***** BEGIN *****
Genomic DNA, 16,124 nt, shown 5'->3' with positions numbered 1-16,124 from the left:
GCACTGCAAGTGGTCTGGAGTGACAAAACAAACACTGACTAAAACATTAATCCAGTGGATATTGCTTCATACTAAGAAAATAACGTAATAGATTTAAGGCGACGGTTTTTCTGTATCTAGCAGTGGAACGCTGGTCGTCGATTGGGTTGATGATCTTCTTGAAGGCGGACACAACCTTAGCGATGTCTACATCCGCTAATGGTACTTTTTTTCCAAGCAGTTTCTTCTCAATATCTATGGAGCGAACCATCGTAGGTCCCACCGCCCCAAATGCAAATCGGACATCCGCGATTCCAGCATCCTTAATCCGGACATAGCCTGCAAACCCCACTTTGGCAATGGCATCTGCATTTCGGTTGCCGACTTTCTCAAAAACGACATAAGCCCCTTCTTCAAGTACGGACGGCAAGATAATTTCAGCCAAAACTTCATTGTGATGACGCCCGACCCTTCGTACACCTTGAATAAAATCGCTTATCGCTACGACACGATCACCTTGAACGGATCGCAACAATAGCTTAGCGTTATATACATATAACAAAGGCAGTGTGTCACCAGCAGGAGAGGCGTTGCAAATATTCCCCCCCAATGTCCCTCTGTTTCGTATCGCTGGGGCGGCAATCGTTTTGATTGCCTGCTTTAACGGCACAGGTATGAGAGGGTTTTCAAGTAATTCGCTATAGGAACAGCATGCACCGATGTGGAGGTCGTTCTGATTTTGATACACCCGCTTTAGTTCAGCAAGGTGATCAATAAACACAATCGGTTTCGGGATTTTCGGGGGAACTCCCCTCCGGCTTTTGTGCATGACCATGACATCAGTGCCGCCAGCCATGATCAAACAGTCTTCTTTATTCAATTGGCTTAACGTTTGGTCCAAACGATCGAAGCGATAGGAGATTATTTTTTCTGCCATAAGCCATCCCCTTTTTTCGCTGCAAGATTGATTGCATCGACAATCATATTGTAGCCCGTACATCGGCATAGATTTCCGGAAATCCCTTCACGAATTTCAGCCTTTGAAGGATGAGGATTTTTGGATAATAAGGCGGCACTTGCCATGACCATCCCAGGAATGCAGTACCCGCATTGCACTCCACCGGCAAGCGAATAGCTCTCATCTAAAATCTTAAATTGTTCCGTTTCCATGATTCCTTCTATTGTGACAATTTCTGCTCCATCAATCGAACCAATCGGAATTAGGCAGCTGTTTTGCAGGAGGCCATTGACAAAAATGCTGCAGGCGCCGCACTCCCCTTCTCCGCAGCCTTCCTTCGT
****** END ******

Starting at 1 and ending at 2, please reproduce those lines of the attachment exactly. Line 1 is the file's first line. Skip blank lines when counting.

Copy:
Genomic DNA, 16,124 nt, shown 5'->3' with positions numbered 1-16,124 from the left:
GCACTGCAAGTGGTCTGGAGTGACAAAACAAACACTGACTAAAACATTAATCCAGTGGATATTGCTTCATACTAAGAAAATAACGTAATAGATTTAAGGCGACGGTTTTTCTGTATCTAGCAGTGGAACGCTGGTCGTCGATTGGGTTGATGATCTTCTTGAAGGCGGACACAACCTTAGCGATGTCTACATCCGCTAATGGTACTTTTTTTCCAAGCAGTTTCTTCTCAATATCTATGGAGCGAACCATCGTAGGTCCCACCGCCCCAAATGCAAATCGGACATCCGCGATTCCAGCATCCTTAATCCGGACATAGCCTGCAAACCCCACTTTGGCAATGGCATCTGCATTTCGGTTGCCGACTTTCTCAAAAACGACATAAGCCCCTTCTTCAAGTACGGACGGCAAGATAATTTCAGCCAAAACTTCATTGTGATGACGCCCGACCCTTCGTACACCTTGAATAAAATCGCTTATCGCTACGACACGATCACCTTGAACGGATCGCAACAATAGCTTAGCGTTATATACATATAACAAAGGCAGTGTGTCACCAGCAGGAGAGGCGTTGCAAATATTCCCCCCCAATGTCCCTCTGTTTCGTATCGCTGGGGCGGCAATCGTTTTGATTGCCTGCTTTAACGGCACAGGTATGAGAGGGTTTTCAAGTAATTCGCTATAGGAACAGCATGCACCGATGTGGAGGTCGTTCTGATTTTGATACACCCGCTTTAGTTCAGCAAGGTGATCAATAAACACAATCGGTTTCGGGATTTTCGGGGGAACTCCCCTCCGGCTTTTGTGCATGACCATGACATCAGTGCCGCCAGCCATGATCAAACAGTCTTCTTTATTCAATTGGCTTAACGTTTGGTCCAAACGATCGAAGCGATAGGAGATTATTTTTTCTGCCATAAGCCATCCCCTTTTTTCGCTGCAAGATTGATTGCATCGACAATCATATTGTAGCCCGTACATCGGCATAGATTTCCGGAAATCCCTTCACGAATTTCAGCCTTTGAAGGATGAGGATTTTTGGATAATAAGGCGGCACTTGCCATGACCATCCCAGGAATGCAGTACCCGCATTGCACTCCACCGGCAAGCGAATAGCTCTCATCTAAAATCTTAAATTGTTCCGTTTCCATGATTCCTTCTATTGTGACAATTTCTGCTCCATCAATCGAACCAATCGGAATTAGGCAGCTGTTTTGCAGGAGGCCATTGACAAAAATGCTGCAGGCGCCGCACTCCCCTTCTCCGCAGCCTTCCTTCGT